The Chief Encouragement Officer| Debbie Phillips Ph.D, CPM®

Debbie Phillips Ph.D, CPM®


Debbie Phillips’ official title may be Founder and President of The Quadrillion, but her ‘unofficial’ title is CEO – Chief Encouragement Officer.  Once you engage with Debbie, it’s easy to see why this title fits like a glove. She has an infectious spirit and enthusiasm that creates a high-energy environment wherever she goes.

Building A Company

More than 26 years ago, The Quadrillion began with a spark of an idea to fill a need in the industry, and almost 30 years later Debbie has helped global organizations transform their cultures by focusing on talent development and employee engagement. Debbie has spent over 32 years as a leader in the real estate industry, and as an entrepreneur, Debbie has built a multi-faceted career creating world-class leadership development programs and talent management strategies.

Debbie believes that business is about rewarding relationships built on trust and respect. She proudly shares that some of her first clients from when she started her business are still working with her today.

Debbie remembers when she started The Quadrillion, it was not easy for female or minority-owned businesses to get loans. While there has been improvement over the past three decades, Debbie recognizes there is still tremendous opportunity to help entrepreneurs overcome the barrier of undercapitalization.

She notes that although increased advertising of loans for diverse business owners has created a perception that things have exponentially improved, actual funds budgeted for these loans can be limited and the process laboriously cumbersome.

Connecting with Others

According to Debbie, genuinely engaging with people and helping others is probably one of the most valuable things you can do in this world.  As she shared in an interview with GenHERation, “Connecting with others in a meaningful way allows you to expand your influence  and accomplish your goals. When it comes to connecting with people, I want you to remember F.O.R.—Family, Occupation, Recreation—or, the channels you can use to meet people and develop relationships with them. Understanding and learning about one’s family is one example of making meaningful connections. Take your team members or co-workers out to coffee, so you can get to know more about their passions. Join organizations where you can meet people who have similar interests. You’ve got to put yourself out there, whether you connect with people in person or virtually. While it is crucial to interact with others to help cultivate your creativity, it is important that you never make your relationships one-sided. Don’t just take from others; be sure to give as well. Be a “go-giver” as well as a “go-getter.” You might just help someone spark their own creativity! You can be a catalyst for positive change.”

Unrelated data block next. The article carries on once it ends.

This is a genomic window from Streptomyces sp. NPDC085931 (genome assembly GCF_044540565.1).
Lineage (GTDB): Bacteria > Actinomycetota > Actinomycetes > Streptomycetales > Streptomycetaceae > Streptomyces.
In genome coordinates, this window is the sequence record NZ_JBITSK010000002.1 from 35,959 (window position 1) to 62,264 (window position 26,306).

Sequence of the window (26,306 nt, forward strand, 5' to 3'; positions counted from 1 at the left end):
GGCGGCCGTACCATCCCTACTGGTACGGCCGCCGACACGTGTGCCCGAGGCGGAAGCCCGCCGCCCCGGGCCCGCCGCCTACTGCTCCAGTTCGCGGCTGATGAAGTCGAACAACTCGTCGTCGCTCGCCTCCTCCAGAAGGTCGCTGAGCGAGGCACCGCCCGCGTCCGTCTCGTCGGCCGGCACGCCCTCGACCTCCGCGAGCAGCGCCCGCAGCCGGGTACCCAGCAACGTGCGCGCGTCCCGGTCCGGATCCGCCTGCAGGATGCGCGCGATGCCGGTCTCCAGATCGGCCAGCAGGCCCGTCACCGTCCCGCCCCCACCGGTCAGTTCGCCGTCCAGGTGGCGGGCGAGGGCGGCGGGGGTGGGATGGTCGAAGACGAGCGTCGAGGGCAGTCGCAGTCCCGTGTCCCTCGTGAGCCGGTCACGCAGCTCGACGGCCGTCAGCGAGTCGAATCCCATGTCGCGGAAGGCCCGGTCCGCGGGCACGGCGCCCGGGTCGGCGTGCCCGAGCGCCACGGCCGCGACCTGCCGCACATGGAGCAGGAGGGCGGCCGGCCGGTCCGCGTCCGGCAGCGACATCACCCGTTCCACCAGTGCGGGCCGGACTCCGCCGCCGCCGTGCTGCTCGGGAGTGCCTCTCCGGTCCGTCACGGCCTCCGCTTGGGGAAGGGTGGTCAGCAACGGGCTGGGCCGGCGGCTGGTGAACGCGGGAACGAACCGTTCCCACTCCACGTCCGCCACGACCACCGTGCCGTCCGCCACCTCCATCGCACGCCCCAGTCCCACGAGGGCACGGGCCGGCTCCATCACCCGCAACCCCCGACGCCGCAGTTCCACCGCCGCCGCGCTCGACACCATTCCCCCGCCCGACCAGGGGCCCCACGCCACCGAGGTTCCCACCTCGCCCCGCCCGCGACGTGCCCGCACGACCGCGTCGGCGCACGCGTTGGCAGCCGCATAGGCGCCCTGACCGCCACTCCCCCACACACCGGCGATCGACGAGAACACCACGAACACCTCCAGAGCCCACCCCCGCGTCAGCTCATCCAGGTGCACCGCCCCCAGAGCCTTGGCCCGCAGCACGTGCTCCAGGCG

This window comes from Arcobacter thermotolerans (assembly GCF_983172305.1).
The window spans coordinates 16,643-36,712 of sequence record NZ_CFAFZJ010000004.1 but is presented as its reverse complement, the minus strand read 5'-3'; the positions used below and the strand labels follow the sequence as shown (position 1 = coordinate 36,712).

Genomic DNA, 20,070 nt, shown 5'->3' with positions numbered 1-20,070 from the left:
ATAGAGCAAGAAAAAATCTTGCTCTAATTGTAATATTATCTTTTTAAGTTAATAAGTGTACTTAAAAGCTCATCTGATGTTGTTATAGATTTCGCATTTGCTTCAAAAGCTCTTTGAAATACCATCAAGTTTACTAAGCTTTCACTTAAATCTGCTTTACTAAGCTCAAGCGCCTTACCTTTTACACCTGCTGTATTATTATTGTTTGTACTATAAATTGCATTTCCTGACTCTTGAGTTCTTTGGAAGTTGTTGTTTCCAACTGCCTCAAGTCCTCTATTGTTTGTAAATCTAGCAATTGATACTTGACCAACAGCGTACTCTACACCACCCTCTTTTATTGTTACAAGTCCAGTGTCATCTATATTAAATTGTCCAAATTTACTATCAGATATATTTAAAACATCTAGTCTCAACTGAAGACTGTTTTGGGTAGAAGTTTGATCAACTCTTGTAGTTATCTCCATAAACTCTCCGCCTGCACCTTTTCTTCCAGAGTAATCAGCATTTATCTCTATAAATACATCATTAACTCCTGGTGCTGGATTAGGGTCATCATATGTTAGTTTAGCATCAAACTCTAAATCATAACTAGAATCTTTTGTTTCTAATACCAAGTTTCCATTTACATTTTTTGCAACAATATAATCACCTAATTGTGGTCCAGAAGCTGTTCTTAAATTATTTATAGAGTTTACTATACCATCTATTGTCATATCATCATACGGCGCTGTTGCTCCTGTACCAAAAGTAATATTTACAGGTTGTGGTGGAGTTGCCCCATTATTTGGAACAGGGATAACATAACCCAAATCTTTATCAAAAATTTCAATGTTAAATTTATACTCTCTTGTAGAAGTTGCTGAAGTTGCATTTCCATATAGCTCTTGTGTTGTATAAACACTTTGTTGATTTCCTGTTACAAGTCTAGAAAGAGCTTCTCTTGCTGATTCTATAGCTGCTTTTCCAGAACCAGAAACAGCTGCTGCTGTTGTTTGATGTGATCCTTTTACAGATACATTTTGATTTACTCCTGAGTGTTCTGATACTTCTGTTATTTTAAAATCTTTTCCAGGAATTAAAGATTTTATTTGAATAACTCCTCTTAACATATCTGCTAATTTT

Becoming a Mentor

Debbie has tremendous gratitude and respect for the leaders who helped her recognize her purpose early in her career and attain the success she enjoys today. That’s why one of her most important leadership credos is “pay it forward.”  As a mentor, she freely devotes her time, energy and guidance to emerging entrepreneurs. For Debbie, the payback is priceless. The ability to point to many of her mentees that have gone on to become successful entrepreneurs is its own reward.

The mark of leadership is not what you have done as a leader but what you have helped others become as a result of your leadership. Debbie refers to this as the “fruits” of her labor.